Oral Roberts, when he was introducing “faith healer” Kathryn Kuhlman, stated that the university (named for him) decided to give her its first honorary doctorate degree as someone representative of the ministry of healing “which is reflected in the background and founding and purpose of this university.” That academic respectability did much to promote faith healing ministries, but it was of no help regarding its healing failures.
Medical researcher Dr. William Nolen attended a Kathryn Kuhlman healing service for the purpose of evaluating its credibility. He writes, “During the service, as those who had ‘claimed a cure’ came down off the stage, two legal secretaries I had enlisted to help me wrote down the names, addresses, phone numbers and diagnoses of everyone who was willing to cooperate in a follow-up study. We got 82 names. A few weeks after the service, letters were sent to the names on the list, inviting them to come to Minneapolis on Sunday, July 14, and tell us about their experiences. Twenty-three people showed up, and I made arrangements to interview them individually over the next few months. In talking to these people, I tried to be as honest, understanding, and objective as possible, but I couldn’t dispense with my medical knowledge and my common sense. I listened carefully to everything they told me and followed up every lead that might have led to a confirmation of a miracle. I was led to an inescapable conclusion: Of the patients who had returned to Minneapolis to reaffirm the cures claimed at the miracle service, not one had, in fact, been miraculously cured of anything” (Nolen, “In Search of a Miracle,” McCall’s Magazine, 9/74, italics added).
The same results regarding physical healing, or the lack thereof, are found among all the faith healers. As mentioned above, true miracles confirm the teaching of the truth of God’s Word. When biblical truth is willfully distorted, the Lord cannot sanction what amounts to a deception. “So then after the Lord had spoken unto them, he was received up into heaven, and sat on the right hand of God. And they went forth, and preached everywhere, the Lord working with them, and confirming the word with signs following. Amen” (Mark 16:20). When God’s Word is not preached in truth, there can be no confirming miracles. Tragically, it isn’t the atheists or the skeptics who lead the way in undermining a belief in miracles; it’s those who misrepresent what the Bible teaches by falsely claiming healings in the name of God.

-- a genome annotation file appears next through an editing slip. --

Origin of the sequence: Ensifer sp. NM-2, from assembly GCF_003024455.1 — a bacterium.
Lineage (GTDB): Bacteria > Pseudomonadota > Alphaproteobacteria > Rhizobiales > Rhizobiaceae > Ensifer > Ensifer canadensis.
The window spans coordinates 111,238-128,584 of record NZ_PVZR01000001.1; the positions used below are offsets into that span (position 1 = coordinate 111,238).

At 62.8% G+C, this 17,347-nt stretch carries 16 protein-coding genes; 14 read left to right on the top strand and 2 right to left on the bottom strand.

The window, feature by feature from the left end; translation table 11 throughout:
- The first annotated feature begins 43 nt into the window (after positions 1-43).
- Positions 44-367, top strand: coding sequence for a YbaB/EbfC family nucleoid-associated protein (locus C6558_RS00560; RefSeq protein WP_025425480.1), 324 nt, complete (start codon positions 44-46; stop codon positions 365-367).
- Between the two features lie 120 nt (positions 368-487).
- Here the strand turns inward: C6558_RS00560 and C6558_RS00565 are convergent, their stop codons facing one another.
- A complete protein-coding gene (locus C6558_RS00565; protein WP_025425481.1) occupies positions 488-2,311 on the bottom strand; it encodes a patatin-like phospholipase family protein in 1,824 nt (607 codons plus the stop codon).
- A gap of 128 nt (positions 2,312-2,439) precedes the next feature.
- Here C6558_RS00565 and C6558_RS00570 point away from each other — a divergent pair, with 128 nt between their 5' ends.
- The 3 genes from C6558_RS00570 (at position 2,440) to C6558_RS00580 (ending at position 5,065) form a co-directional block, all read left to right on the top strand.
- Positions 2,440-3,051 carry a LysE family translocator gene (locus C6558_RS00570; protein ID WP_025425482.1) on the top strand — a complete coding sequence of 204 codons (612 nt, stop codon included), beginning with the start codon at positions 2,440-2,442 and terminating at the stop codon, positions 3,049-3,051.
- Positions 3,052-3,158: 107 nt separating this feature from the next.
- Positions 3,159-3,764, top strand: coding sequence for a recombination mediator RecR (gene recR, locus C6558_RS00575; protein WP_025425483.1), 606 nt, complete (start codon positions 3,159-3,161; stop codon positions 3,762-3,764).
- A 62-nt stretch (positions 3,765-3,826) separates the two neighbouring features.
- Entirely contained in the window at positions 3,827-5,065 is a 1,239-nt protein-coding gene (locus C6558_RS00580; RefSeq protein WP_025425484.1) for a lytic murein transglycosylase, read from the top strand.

What then of true biblical healings? Have they ceased since the days of the Apostles? There is no verse in Scripture that teaches the cessation of miracle healings. The Lord indeed heals today! Yet, the conditions, including the timing, purpose, and means, are all up to Him—and rarely does He fill us in on what He has in mind.
Let’s review some biblical examples. Sometimes the Lord heals a person in order for him or her to continue blessing their brothers and sisters in Christ. Tabitha (also called Dorcas), who had fallen sick and died, was such a person. The saints at Joppa sent for Peter, and, “When he was come, they brought him into the upper chamber: and all the widows stood by him weeping, and showing the coats and garments which Dorcas made, while she was with them. Peter prayed for her and called out, ‘Tabitha, arise.’ And she opened her eyes: and when she saw Peter, she sat up. And he gave her his hand, and lifted her up, and when he had called the saints and widows, presented her alive” (Acts 9:40-41).
Epaphroditus was a tremendous blessing to the saints at Philippi as well as to the Apostle Paul himself. We’re told, “For he longed after you all, and was full of heaviness, because that ye had heard that he had been sick. For indeed he was sick nigh unto death: but God had mercy on him; and not on him only, but on me also, lest I should have sorrow upon sorrow” (Philippians 2:26-27). Continued good works, however, are not always the reason for God healing the saints.